Diesel-powered cars will account for nearly one third of Ford's British sales within four years, double the current level.
Kevin O'Neill, Ford's European diesel business unit director, said: “We have been slow on the diesel car front but by 2005 in the UK we will climb from 14% of our sales to 30%.”
He predicted diesels would account for half of Mondeo sales within four years. By 2005 Dagenham will build more than 1m diesel engines annually. Via the joint venture with the PSA Peugeot-Citroen, Ford will have four diesel engine families. The PSA deal accelerates Ford's diesel recovery with the new Fiesta, due on sale in March, using a French-built 1.4-litre, 70bhp TDCi engine, also destined for Citroen's C3 supermini.
Mr O'Neill said sustained growth might be halted by the Euro 5 exhaust emission regulations due in 2008. Exhaust after-treatment, cutting particulates to virtually zero, could add 20% to the cost of producing diesel engines. l Jaguar customers' long wait for high-performance diesel engines will end during 2003 with Dagenham-built 2.7-litre V6 and 3.6-litre V8 engines. They will be used in the Jaguar S- and X–types (and new XJ series), and Land Rover and Volvo ranges.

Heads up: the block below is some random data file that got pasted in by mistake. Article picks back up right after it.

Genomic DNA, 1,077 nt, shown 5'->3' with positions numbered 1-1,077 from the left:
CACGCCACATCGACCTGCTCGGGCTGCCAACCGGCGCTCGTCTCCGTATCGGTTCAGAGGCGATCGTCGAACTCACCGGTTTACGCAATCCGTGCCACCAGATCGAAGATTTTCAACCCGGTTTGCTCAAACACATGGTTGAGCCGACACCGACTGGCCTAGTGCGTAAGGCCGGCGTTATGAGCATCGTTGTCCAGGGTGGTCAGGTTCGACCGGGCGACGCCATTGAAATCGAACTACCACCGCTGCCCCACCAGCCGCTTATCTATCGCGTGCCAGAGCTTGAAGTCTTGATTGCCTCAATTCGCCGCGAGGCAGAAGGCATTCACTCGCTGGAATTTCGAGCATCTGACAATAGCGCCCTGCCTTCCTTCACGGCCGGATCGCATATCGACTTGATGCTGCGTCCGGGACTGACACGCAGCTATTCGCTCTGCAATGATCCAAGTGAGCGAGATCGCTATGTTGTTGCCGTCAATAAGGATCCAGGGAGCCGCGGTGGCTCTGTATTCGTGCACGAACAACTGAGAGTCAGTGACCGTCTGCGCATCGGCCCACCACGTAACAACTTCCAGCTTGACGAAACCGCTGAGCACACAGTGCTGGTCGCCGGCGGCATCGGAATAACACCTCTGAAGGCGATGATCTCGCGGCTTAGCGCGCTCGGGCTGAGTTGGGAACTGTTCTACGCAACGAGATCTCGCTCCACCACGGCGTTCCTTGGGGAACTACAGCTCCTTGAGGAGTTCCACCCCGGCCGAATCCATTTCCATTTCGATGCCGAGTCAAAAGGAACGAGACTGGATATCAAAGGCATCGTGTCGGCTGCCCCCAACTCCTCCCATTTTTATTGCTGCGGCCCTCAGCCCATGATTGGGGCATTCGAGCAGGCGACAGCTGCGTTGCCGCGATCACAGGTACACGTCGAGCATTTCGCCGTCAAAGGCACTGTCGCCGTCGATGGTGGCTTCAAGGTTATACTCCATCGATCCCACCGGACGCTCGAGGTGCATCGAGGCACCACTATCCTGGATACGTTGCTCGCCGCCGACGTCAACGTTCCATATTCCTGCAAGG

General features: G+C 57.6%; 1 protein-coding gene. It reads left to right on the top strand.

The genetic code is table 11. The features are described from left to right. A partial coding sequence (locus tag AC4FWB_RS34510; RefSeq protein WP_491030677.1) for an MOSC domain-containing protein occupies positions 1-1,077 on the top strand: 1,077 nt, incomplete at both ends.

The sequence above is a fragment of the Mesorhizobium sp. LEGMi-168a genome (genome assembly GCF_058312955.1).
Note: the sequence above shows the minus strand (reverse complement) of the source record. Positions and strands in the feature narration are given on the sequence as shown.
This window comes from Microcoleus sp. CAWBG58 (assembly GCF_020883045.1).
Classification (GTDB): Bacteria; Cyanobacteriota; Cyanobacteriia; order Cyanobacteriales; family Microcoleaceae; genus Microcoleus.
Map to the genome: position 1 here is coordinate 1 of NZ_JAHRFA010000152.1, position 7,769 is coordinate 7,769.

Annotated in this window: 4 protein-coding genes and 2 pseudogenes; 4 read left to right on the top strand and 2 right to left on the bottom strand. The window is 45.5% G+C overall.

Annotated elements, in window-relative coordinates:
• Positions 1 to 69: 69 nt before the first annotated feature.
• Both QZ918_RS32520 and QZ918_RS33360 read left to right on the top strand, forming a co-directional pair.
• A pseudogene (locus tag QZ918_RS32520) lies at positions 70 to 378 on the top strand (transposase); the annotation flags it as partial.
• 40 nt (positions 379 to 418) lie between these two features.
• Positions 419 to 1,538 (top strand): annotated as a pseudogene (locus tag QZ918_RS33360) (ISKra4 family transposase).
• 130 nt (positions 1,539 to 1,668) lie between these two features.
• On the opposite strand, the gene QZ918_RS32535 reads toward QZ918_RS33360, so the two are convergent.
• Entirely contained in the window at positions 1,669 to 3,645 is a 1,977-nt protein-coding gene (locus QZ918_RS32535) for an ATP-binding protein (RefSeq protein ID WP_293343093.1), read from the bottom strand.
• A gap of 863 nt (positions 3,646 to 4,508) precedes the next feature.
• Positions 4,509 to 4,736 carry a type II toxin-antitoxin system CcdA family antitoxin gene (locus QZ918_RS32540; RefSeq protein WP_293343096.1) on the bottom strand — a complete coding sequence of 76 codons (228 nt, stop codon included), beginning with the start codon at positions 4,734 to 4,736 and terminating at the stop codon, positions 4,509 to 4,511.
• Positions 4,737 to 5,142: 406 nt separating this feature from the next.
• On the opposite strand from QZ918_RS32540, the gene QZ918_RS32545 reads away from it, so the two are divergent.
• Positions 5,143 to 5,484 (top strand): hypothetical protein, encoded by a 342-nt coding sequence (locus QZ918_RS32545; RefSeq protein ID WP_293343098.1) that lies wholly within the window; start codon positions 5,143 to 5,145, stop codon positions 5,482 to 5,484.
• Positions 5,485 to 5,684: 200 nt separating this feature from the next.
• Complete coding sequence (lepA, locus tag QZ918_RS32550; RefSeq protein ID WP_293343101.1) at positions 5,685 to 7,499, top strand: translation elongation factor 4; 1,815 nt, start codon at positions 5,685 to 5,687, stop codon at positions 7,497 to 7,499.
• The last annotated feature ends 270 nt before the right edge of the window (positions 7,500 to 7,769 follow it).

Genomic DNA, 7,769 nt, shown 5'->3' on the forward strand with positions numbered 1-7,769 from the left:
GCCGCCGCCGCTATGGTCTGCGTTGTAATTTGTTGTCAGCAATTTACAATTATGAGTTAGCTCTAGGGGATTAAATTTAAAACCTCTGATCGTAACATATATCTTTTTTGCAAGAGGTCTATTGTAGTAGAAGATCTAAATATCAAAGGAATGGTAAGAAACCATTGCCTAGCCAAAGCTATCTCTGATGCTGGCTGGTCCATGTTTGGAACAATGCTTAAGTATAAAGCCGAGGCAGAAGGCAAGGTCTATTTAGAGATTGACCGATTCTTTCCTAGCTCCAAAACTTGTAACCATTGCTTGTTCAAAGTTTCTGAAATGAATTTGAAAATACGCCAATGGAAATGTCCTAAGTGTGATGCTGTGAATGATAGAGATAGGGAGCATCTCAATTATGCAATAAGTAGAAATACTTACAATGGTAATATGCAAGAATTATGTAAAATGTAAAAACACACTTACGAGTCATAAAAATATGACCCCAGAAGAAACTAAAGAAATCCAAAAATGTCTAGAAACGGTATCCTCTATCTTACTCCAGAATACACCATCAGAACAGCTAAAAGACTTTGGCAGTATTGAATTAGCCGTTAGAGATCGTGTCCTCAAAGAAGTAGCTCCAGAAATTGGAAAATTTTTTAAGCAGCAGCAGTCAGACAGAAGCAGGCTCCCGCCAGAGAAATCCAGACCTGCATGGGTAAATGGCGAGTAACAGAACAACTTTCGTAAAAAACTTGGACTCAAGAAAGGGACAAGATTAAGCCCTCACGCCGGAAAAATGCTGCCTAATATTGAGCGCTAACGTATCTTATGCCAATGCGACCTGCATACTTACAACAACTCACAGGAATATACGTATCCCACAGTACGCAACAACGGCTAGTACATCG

The V8 to be developed by Ford will not be shared with PSA. The X- and S-types suffer, particularly in Europe, from having no diesel engines to challenge equivalent Audi, BMW and Mercedes-Benz models.